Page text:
Monday, May 19, 2008

gaudi, but plain



We have all had it happen. You are listening to a song -- reading a book -- watching a play, and suddenly you have a faint reminder of some other song, book, or play. I call them memory echos.


There is a very clever example in Stephen Sondheim's "Finishing the Hat" from Sunday in the Park with George. George reminisces about a lost love, and the orchestra plays two simple notes: the same two notes that open "The Way We Were." Memory. Just hearing the lyric evokes the echo.


Well, the same thing happened to me on Saturday night when I saw
John's recent photographs of the Zacatecas Cathedral. The cathedral is built in a high Baroque style with rows of bas relief decoration. Take a look at his photographs -- especially, the facade lit up at night to appreciate the intricate detail.


It took me a bit to recognize the echo. But I looked through my photographs and confirmed the resounding notes.




I suspect the most famous nineteenth/twentieth century cathedral is Gaudi's Sagrada Familia in Barcelona. Now, I know I just lost a few of you, who have consigned me to the "he's nuts" category. After all Gaudi's masterpiece is often compared to a melting wedding cake. And it is true that his designs are the very essence of expressionist architecture -- what Dali would have built if he had talent.





But look closer at Gaudi's detail on the Nativity facade. It is every bit as structural as the Zacatecas cathedral. The pillars still support the structure and provide the stage upon which the saints can strut.





Reduced to their essence, both buildings echo the same architectural force. And that may be because they both start with a basic house where God can be worshipped and where the extraneous decoration is, literally, just a facade.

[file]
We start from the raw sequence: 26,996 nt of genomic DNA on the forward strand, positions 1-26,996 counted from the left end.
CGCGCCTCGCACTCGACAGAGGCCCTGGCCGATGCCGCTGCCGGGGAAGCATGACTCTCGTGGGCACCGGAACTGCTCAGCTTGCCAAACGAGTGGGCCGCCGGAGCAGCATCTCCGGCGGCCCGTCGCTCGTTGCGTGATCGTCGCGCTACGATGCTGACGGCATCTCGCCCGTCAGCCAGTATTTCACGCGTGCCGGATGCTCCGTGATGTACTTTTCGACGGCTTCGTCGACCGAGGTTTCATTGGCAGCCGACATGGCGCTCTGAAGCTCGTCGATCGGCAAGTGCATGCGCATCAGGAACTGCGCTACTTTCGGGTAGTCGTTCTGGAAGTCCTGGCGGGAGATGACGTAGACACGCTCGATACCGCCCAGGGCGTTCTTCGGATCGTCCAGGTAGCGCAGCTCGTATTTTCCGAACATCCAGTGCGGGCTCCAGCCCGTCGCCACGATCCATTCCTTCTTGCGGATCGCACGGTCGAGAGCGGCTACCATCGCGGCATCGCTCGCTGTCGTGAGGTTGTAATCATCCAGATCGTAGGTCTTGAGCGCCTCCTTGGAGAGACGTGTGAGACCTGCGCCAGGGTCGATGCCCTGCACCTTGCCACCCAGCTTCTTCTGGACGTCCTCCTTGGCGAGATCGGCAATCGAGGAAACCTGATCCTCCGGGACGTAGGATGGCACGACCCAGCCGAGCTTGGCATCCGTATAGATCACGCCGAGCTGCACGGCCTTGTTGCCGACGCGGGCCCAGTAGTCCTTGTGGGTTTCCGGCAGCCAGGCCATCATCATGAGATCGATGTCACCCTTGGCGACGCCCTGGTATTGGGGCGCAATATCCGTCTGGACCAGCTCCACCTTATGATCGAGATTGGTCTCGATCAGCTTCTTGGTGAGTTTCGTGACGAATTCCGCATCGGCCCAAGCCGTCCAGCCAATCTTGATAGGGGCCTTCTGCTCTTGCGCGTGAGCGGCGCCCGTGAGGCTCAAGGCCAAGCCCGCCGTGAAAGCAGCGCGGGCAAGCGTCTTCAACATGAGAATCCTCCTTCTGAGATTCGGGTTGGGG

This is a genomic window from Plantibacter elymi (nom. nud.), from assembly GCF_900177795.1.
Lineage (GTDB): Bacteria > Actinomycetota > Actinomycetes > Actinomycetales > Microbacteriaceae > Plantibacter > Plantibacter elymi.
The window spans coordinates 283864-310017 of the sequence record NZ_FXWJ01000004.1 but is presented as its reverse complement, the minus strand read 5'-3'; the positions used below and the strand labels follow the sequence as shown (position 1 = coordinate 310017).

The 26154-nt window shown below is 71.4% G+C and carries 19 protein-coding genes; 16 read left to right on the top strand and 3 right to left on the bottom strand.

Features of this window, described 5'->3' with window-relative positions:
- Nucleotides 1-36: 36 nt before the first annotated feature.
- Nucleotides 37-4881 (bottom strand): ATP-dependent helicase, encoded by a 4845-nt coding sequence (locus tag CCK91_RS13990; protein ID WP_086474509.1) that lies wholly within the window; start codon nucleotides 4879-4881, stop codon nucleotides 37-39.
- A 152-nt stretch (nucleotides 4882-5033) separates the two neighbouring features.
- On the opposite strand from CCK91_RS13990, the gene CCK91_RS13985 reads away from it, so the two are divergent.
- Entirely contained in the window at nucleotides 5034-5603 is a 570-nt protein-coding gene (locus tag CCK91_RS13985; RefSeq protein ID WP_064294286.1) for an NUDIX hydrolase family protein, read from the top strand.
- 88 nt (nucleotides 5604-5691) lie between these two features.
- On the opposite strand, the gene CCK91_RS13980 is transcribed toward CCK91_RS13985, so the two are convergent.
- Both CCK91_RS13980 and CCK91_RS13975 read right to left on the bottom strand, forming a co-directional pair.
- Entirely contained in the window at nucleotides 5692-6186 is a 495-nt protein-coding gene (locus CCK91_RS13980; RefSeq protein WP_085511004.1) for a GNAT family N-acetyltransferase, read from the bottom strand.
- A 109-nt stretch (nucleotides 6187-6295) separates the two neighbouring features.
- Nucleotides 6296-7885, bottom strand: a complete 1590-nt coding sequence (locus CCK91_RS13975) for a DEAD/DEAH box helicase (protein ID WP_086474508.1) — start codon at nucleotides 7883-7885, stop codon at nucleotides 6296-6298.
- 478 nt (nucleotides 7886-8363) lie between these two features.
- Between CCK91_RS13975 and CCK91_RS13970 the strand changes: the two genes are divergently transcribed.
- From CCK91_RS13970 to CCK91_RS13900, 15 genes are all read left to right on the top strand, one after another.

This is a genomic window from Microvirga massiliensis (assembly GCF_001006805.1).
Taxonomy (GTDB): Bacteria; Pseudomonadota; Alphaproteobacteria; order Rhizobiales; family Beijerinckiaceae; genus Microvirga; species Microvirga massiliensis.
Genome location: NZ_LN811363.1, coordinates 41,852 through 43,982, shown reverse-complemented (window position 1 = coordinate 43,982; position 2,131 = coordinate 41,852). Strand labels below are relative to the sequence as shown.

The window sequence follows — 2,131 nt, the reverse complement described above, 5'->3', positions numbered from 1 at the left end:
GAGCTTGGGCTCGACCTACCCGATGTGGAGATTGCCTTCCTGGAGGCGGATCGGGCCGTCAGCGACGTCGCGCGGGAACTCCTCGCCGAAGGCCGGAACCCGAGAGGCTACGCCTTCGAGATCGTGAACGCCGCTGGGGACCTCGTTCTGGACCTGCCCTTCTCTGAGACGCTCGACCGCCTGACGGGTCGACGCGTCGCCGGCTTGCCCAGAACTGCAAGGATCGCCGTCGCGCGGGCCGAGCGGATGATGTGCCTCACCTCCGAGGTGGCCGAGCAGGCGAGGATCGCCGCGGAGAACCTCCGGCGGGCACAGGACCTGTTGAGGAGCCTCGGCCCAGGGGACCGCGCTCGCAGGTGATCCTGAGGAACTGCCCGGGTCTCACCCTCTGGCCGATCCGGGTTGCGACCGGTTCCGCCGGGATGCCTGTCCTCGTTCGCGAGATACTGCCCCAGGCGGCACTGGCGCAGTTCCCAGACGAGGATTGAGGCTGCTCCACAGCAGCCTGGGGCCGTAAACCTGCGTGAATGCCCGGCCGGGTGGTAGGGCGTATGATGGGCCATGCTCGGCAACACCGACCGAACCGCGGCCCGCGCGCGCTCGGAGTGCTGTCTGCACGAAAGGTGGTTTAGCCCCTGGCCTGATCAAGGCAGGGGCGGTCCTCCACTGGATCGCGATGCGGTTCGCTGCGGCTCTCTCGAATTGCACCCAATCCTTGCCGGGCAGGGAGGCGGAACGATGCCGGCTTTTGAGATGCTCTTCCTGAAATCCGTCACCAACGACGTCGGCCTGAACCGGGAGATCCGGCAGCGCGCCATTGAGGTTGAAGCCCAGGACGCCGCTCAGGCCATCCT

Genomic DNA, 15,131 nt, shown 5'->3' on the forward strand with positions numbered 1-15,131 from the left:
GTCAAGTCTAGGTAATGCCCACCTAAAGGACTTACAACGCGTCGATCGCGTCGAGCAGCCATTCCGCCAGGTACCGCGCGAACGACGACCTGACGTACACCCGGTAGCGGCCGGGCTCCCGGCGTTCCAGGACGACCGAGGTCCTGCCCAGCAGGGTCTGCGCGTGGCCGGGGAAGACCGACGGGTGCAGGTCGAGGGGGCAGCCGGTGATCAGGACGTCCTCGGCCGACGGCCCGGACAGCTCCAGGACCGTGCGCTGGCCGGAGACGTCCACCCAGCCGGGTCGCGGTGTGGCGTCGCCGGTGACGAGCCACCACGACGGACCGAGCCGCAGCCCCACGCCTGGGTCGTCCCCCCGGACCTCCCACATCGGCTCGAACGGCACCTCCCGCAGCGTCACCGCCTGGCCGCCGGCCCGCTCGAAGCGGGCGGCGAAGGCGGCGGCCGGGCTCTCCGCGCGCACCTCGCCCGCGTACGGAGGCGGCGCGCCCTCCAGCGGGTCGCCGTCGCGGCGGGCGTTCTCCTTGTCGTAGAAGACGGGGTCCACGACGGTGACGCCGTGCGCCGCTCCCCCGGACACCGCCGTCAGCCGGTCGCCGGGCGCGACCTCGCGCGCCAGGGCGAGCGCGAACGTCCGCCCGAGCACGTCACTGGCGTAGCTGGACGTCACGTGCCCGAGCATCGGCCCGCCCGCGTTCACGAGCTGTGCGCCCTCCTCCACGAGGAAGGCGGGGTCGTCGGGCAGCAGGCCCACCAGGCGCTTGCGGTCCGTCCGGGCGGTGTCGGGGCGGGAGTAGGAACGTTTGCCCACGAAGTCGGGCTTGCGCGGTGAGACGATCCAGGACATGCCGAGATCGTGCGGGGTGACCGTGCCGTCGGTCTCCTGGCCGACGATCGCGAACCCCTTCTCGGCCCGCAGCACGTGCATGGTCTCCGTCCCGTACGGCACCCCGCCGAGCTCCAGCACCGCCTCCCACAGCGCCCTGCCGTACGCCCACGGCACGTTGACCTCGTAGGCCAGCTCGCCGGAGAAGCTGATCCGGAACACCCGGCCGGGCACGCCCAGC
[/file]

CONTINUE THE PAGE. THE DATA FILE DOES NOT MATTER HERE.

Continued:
But both structures are places of beauty and part of our shared western civilization -- even when the architecture of that civilization appears to jump off the page of a Tolkien novel.

7 comments:

Anonymous said...

that would work. i'd never heard of steen mountain before. not too many pictures on the internet. do you have any you can share? there was one that looked really beautiful!

que tengas un buen dia!

teresa

Michael Dickson said...

My wife used to work for the Mexican highway system. She traveled all over the country due to her job, hitting every state except Quintana Roo.

Of every place she visited, Zacatecas was her favorite. I went there just once. It´s great. Also, it´s the Colonial city closest to the U.S. border. Alas, the weather is extreme. Very hot in the summer and, due to being the second highest major city in Mexico (after Toluca), very cold in the winter. Few Gringos live there, if any.

The Gringos live about 50 miles south of Zacatecas in the small city of Jerez.

Steve Cotton said...

teresa -- I do not have any photographs of our trips to Steens Mountain. I was in one of my non-camera stages. Blogging has helped to get the shutter working again.

Babs said...

Hope you see the Parroquia here some day - it is "gaudiesque" also. Supposedly patterned from a postcard of a church in Spain.....It's wonderful that you pick up on these things! Echos, love it!

wayne said...

I remember seeing this when I was in Barcelona while still in my 20's. Many moons ago! In Spain, I got to see Dali's house, all covered with netting and giant Easter egss! I think you are going to like Las Pozas near Xilitla, very Daliesque. Get there before it crumbles into the rain forest from lack of care.

Steve Cotton said...

Babs and Wayne -- I am ready to jump a plabe tonight.

Steve Cotton said...

Plane. It is supposed to ewad -- plane.